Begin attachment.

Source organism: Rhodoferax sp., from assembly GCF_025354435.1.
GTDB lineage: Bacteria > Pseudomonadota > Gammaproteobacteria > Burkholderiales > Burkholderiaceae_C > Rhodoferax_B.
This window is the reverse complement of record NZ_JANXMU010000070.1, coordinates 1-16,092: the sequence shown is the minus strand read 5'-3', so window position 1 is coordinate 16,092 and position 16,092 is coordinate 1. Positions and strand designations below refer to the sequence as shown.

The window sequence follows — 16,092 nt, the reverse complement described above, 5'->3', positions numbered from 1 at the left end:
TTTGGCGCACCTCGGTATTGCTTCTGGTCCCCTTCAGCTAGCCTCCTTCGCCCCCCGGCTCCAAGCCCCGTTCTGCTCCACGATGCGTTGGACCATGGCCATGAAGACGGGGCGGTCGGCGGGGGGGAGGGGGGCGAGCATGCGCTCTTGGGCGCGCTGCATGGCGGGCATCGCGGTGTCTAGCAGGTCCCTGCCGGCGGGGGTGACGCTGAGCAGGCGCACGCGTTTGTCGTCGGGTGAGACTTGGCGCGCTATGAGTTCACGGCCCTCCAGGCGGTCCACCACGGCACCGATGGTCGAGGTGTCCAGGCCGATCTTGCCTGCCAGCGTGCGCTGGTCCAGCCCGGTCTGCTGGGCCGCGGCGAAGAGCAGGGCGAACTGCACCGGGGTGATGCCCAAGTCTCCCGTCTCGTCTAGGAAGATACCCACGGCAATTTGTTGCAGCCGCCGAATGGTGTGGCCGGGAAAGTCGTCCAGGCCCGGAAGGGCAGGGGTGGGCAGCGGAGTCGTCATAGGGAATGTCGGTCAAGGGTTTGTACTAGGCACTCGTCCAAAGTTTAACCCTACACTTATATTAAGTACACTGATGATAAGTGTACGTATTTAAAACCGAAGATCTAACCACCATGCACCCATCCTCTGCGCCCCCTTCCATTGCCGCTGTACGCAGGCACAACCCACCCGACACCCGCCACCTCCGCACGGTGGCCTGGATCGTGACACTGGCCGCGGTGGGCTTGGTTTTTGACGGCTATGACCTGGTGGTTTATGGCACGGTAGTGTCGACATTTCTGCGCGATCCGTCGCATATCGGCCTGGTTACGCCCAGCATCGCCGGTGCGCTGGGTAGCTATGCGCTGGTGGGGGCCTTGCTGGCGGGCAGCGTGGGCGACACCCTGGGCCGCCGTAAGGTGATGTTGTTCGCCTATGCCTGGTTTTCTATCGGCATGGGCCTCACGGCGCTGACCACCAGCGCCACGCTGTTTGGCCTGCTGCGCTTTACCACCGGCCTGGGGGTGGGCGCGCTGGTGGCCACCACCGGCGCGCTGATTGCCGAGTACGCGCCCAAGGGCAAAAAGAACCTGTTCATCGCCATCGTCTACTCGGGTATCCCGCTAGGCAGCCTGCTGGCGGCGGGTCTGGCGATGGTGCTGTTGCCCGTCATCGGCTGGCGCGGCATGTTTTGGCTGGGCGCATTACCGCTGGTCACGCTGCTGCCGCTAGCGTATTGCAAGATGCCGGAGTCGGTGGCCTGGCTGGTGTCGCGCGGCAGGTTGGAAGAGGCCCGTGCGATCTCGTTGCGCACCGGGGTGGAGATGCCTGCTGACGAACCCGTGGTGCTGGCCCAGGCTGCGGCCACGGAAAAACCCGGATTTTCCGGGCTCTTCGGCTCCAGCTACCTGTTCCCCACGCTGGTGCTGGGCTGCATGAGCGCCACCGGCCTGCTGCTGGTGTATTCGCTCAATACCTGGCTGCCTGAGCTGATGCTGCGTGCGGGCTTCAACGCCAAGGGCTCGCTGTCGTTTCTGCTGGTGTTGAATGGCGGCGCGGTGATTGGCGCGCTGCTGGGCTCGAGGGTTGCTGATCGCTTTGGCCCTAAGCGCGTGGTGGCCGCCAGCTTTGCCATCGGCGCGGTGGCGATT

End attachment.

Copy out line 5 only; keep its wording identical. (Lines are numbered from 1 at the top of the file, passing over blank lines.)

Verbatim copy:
TTTGGCGCACCTCGGTATTGCTTCTGGTCCCCTTCAGCTAGCCTCCTTCGCCCCCCGGCTCCAAGCCCCGTTCTGCTCCACGATGCGTTGGACCATGGCCATGAAGACGGGGCGGTCGGCGGGGGGGAGGGGGGCGAGCATGCGCTCTTGGGCGCGCTGCATGGCGGGCATCGCGGTGTCTAGCAGGTCCCTGCCGGCGGGGGTGACGCTGAGCAGGCGCACGCGTTTGTCGTCGGGTGAGACTTGGCGCGCTATGAGTTCACGGCCCTCCAGGCGGTCCACCACGGCACCGATGGTCGAGGTGTCCAGGCCGATCTTGCCTGCCAGCGTGCGCTGGTCCAGCCCGGTCTGCTGGGCCGCGGCGAAGAGCAGGGCGAACTGCACCGGGGTGATGCCCAAGTCTCCCGTCTCGTCTAGGAAGATACCCACGGCAATTTGTTGCAGCCGCCGAATGGTGTGGCCGGGAAAGTCGTCCAGGCCCGGAAGGGCAGGGGTGGGCAGCGGAGTCGTCATAGGGAATGTCGGTCAAGGGTTTGTACTAGGCACTCGTCCAAAGTTTAACCCTACACTTATATTAAGTACACTGATGATAAGTGTACGTATTTAAAACCGAAGATCTAACCACCATGCACCCATCCTCTGCGCCCCCTTCCATTGCCGCTGTACGCAGGCACAACCCACCCGACACCCGCCACCTCCGCACGGTGGCCTGGATCGTGACACTGGCCGCGGTGGGCTTGGTTTTTGACGGCTATGACCTGGTGGTTTATGGCACGGTAGTGTCGACATTTCTGCGCGATCCGTCGCATATCGGCCTGGTTACGCCCAGCATCGCCGGTGCGCTGGGTAGCTATGCGCTGGTGGGGGCCTTGCTGGCGGGCAGCGTGGGCGACACCCTGGGCCGCCGTAAGGTGATGTTGTTCGCCTATGCCTGGTTTTCTATCGGCATGGGCCTCACGGCGCTGACCACCAGCGCCACGCTGTTTGGCCTGCTGCGCTTTACCACCGGCCTGGGGGTGGGCGCGCTGGTGGCCACCACCGGCGCGCTGATTGCCGAGTACGCGCCCAAGGGCAAAAAGAACCTGTTCATCGCCATCGTCTACTCGGGTATCCCGCTAGGCAGCCTGCTGGCGGCGGGTCTGGCGATGGTGCTGTTGCCCGTCATCGGCTGGCGCGGCATGTTTTGGCTGGGCGCATTACCGCTGGTCACGCTGCTGCCGCTAGCGTATTGCAAGATGCCGGAGTCGGTGGCCTGGCTGGTGTCGCGCGGCAGGTTGGAAGAGGCCCGTGCGATCTCGTTGCGCACCGGGGTGGAGATGCCTGCTGACGAACCCGTGGTGCTGGCCCAGGCTGCGGCCACGGAAAAACCCGGATTTTCCGGGCTCTTCGGCTCCAGCTACCTGTTCCCCACGCTGGTGCTGGGCTGCATGAGCGCCACCGGCCTGCTGCTGGTGTATTCGCTCAATACCTGGCTGCCTGAGCTGATGCTGCGTGCGGGCTTCAACGCCAAGGGCTCGCTGTCGTTTCTGCTGGTGTTGAATGGCGGCGCGGTGATTGGCGCGCTGCTGGGCTCGAGGGTTGCTGATCGCTTTGGCCCTAAGCGCGTGGTGGCCGCCAGCTTTGCCATCGGCGCGGTGGCGATT